If you saw Rehan Staton doing his old day job; working for the Bates Trucking & Trash Removal sanitation company, you might make the mistake of thinking he didn’t work hard, or wasn’t very bright, so that’s why he was there.
But Rehan would surprise you. Born and raised in Bowie, Maryland. “Life was pretty normal until I was eight years old,” Rehan says. During that time, his mother left his father and the previously stable household faced financial difficulties as Rehan’s father tried to raise his two sons on his own.
Rehan says he and his older brother soon faced food insecurity while their father struggled to keep their house, often working two or even three jobs at a time to keep the bills paid. Rehan’s academics suffered a bit at this time, but a boost from his father and a tutor put him on the honour role after a teacher had suggested remedial courses.
Rehan had been studying martial arts and boxing and looked sure for a scholarship or even a professional career until he suffered a double shoulder injury in the 12th grade. In a moment, his hopes of going pro after graduation were dashed.
He hurriedly applied to a number of colleges before the year was out but was rejected from every school he applied to. “That ended up just not working in my favor,” Rehan says. “So, I ended up going to work as a garbage man.”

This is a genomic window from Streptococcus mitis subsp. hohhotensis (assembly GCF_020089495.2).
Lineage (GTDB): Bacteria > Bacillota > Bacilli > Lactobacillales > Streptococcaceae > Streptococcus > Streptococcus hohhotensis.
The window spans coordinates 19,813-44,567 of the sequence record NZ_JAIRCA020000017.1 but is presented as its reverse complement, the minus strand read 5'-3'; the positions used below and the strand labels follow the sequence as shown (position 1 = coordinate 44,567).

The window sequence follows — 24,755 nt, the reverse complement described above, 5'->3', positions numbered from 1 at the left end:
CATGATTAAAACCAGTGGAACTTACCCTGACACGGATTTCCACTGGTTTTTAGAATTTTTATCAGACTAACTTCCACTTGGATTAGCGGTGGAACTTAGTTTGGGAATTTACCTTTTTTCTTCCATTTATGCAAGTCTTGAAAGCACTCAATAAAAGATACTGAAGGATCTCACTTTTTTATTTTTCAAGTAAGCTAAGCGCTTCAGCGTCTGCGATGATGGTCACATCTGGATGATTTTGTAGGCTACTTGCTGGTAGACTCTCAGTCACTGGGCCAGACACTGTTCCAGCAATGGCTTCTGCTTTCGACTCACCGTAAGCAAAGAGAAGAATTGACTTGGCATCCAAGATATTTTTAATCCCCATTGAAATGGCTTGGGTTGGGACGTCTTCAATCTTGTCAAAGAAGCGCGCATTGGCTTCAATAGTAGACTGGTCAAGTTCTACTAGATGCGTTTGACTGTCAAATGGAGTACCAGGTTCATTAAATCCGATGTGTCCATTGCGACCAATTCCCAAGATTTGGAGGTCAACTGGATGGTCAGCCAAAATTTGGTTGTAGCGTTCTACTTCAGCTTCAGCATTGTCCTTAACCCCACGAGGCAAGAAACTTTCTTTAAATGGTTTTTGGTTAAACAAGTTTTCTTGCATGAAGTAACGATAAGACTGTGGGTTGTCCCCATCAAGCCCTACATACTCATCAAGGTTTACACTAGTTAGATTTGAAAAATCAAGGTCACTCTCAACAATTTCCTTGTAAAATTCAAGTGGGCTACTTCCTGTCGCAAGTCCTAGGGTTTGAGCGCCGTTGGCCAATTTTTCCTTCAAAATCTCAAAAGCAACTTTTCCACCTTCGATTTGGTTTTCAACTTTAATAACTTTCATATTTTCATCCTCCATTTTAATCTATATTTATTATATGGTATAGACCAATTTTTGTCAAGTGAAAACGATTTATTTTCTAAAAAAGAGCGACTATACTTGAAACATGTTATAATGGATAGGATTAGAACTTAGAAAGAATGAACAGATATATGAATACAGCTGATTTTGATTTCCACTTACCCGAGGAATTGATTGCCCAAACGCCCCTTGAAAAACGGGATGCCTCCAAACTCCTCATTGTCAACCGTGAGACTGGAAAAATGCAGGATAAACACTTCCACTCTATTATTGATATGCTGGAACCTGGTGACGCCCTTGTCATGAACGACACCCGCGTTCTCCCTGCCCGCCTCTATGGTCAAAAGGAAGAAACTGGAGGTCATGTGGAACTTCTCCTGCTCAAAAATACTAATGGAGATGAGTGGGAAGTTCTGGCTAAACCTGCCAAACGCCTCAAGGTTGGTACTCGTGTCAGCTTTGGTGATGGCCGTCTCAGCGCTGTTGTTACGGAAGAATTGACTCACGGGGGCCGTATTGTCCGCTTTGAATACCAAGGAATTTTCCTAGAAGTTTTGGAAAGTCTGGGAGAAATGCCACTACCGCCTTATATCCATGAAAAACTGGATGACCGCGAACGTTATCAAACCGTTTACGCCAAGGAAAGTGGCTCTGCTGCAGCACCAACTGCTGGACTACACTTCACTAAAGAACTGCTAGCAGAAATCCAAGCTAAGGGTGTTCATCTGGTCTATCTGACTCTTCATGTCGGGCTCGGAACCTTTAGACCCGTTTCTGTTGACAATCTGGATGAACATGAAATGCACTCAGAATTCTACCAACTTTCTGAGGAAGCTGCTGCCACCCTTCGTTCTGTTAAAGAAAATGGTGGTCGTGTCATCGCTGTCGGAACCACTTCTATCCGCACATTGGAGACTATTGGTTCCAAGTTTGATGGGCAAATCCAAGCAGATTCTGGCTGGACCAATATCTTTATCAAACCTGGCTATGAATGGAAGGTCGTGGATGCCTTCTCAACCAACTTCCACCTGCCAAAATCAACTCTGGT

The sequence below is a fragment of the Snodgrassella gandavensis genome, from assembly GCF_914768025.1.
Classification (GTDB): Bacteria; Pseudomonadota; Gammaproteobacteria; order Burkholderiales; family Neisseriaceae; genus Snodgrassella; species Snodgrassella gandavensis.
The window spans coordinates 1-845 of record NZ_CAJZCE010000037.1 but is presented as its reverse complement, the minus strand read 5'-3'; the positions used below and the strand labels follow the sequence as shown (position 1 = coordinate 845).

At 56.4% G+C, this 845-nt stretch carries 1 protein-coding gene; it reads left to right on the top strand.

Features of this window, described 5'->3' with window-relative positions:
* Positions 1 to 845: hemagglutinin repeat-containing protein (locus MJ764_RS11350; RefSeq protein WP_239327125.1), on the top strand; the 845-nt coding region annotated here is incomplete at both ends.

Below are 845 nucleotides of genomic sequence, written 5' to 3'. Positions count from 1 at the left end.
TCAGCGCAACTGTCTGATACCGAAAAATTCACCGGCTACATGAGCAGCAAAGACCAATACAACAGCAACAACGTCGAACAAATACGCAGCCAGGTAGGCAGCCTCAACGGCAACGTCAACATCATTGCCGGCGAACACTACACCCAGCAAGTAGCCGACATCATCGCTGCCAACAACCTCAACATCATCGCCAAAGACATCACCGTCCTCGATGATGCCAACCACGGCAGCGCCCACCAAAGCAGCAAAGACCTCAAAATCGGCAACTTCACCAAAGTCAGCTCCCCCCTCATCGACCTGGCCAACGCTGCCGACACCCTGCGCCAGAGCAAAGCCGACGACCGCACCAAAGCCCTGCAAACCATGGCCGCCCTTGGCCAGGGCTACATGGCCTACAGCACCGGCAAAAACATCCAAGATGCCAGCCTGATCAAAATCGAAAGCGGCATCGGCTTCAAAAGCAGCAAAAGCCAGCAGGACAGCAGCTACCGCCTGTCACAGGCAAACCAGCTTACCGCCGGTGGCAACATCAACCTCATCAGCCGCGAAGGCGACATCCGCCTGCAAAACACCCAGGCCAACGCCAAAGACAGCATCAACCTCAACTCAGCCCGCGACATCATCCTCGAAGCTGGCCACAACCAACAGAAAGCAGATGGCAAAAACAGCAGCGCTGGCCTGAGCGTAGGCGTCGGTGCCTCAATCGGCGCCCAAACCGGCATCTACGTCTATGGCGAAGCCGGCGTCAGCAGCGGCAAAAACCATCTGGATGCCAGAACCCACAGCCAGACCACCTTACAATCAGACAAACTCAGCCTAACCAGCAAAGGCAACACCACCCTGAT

That’s how he ended up supporting his brother and father, as well as himself, with that work. But it was there he found the kind of support he had always needed. Among colleagues, almost all of whom were ex-convicts, his bright mind was recognized.
You see, working as a garbage man his coworkers saw how smart he was and eventually brought the bosses son, Brent Bates, to meet him, he was so impressed he took him to a Bowie State University Professor who was impressed enough to lobby the admissions board on Rehans behalf.
Well, Rehan was admitted, and promptly made a 4.0 GPA in his first year. “I became the president of organizations. I was winning so many scholastic accolades — it was crazy.” By the end of his second year, Rehan decided he wanted to go to law school. So he transferred to University of Maryland, where he graduated in 2018.
Now Rehan is set to begin Harvard Law School online this fall. All because his garbage men co-workers, all ex-convicts, saw the potential in this young man and did what they could to lift him up. You can find out even more about Rehan and his journey in your Good News Story of the Day here.
“Throughout my entire life … all the people in my life who I was supposed to look up to were the ones who always downplayed me and made me feel bad about myself,” Rehan says. “I had to go to the ‘bottom’ of the social hierarchy — that’s to say formerly incarcerated sanitation workers — in order to be uplifted.”
We can’t judge a book by its cover, and you can’t tell how bright, or hard working, someone is just by the job they have. An important lesson.
Story and Image from CNN.